By Cheryl G. Murphy OD
Learning to conduct eye exams in a second language is easy and affordable with simple-to-use computer language programs. You can measure the rewards in more patient referrals.
It is easier than ever to learn a common language such as Spanish. An affordable computer program can greatly help. Making the effort is worth it as learning a second language is one of the easiest ways to broaden the reach of your practice in your community. Producing marketing materials in multiple languages is helpful, but nothing beats a doctor who can conduct an examination and communicate directly with patients in their native tongue.
Sherin George, OD, of Franklin Square Eye Care in Franklin Square, NY, has invested the time and money to learn Spanish, and she has found it a revenue-generator. In speaking Spanish, she also has built trust and solidified herself as an asset to her community.
Second Language as Revenue-Driver
By learning Spanish, Dr. George has grown revenues. Her new practice has a contract with an employer in the neighborhood that has predominantly (about 95 percent) Spanish employees. Fifteen to 20 patients per week speak Spanish only. "I've become more efficient in my exam and with my chair time with my patients," Dr. George says. The reviews of her practice which this company received from its employees allowed the company to increase Dr. George's reimbursement by $50 per patient, which is about $750 to $1,000 more than what was previously collected from them. This equates to about $50,000 per year. Dr. George spent $300 to purchase the Rosetta Stone computer-based language learning system.
Small Daily Time Investment, Big Payoff
Becoming proficient in a second language requires practice every day. Dr. George spends 30 to 45 minutes every night practicing. "Since Rosetta Stone is quite interactive, its not a chore for me. I look forward to the time I spend learning Spanish," she says. Dr. George spent about $300 to purchase the Rosetta Stone Spanish lesson modules. "Considering my return of $50,000 per year, I'd say, it was worth every penny," she says. "I started becoming more comfortable with engaging in a conversation with my Spanish-speaking patients. My patients also seem more at ease knowing that they understand everything I explain to them."
Create Cheat Sheets
Dr. George made Spanish tip sheets for herself when she first started speaking Spanish to patients. These language reminders helped her become proficient faster, which is important if you are hoping for referrals. “In the beginning of this venture, I used to make cheat sheets and kept it on my clip board for quick reference. Within a few days I was proficient in conducting an eye exam with ease. The best way to get a loyal patient base is by word of mouth referrals. If my patient is confident in the quality of eye exam I provide they will refer their friends and family.”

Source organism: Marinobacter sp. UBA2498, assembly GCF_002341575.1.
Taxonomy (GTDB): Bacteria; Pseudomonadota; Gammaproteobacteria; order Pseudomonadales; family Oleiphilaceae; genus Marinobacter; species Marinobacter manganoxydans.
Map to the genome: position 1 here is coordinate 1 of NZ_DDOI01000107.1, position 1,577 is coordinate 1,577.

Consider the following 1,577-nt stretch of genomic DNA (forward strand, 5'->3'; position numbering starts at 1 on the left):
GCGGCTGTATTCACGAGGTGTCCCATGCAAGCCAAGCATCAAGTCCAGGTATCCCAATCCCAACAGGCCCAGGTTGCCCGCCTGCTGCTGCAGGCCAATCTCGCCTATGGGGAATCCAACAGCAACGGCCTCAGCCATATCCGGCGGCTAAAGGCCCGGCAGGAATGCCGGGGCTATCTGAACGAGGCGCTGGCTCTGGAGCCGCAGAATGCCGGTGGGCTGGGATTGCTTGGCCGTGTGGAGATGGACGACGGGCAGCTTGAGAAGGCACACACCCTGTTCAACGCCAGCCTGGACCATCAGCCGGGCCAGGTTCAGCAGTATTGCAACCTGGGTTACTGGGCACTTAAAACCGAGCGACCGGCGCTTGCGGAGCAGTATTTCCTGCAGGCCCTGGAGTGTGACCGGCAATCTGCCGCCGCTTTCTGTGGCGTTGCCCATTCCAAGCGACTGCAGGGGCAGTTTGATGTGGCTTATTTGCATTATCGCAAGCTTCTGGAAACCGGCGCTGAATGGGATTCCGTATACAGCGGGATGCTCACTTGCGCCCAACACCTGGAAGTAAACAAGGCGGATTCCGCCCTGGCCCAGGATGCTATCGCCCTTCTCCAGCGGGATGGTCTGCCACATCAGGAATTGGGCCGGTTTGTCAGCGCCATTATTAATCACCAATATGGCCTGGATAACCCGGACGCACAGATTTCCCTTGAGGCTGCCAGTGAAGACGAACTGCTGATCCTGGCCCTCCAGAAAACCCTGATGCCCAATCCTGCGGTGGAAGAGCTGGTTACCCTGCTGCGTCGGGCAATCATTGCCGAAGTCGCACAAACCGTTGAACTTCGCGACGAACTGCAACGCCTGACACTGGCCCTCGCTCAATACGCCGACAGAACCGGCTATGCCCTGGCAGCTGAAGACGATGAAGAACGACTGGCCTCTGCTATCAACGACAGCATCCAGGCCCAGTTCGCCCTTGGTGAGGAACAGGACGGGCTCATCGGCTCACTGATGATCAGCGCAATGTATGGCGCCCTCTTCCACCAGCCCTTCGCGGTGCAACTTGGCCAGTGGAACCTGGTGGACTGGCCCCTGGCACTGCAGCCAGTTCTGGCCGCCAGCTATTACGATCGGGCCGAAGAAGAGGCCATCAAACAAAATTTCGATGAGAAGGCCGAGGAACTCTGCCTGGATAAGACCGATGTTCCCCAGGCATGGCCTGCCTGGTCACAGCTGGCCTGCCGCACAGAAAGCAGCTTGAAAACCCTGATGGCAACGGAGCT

Provide Marketing Materials in Second Language
In addition to learning a second language, be sure to offer your patients educational materials in their native language. Try to make all forms of communication with them as high-quality and accessible as your communication with English-speaking patients. “I have made great efforts to make these patients feel at home in our practice, Dr. George says. She notes that the practice provides HIPAA notices in Spanish and has Spanish literature available to better educate these patients on ocular conditions.
Hire Spanish-Speaking Employees
Hiring staffers who can speak the second language you just learned will make your patients' entire visit--beyond their time in the exam room--a more beneficial and positive experience. Dr. George asks Spanish-speaking employees to correspond with Spanish-speaking patients. "Any phone calls or letters that need to be made to these patients are made by my new Spanish speaking employee, which makes the patient all the more comfortable," Dr. George says. "I've even had relatives of these employees come to me for eye exams because of our office being a 'Spanish friendly place.' This has enhanced my business more than I expected.”
Learning a second language that many of your patients speak will enable you to improve the services you provide to patients while increasing your practice's revenues.
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Cheryl G. Murphy, OD, practices at an independent optometric practice in Holbrook, NY. To contact her: firstname.lastname@example.org.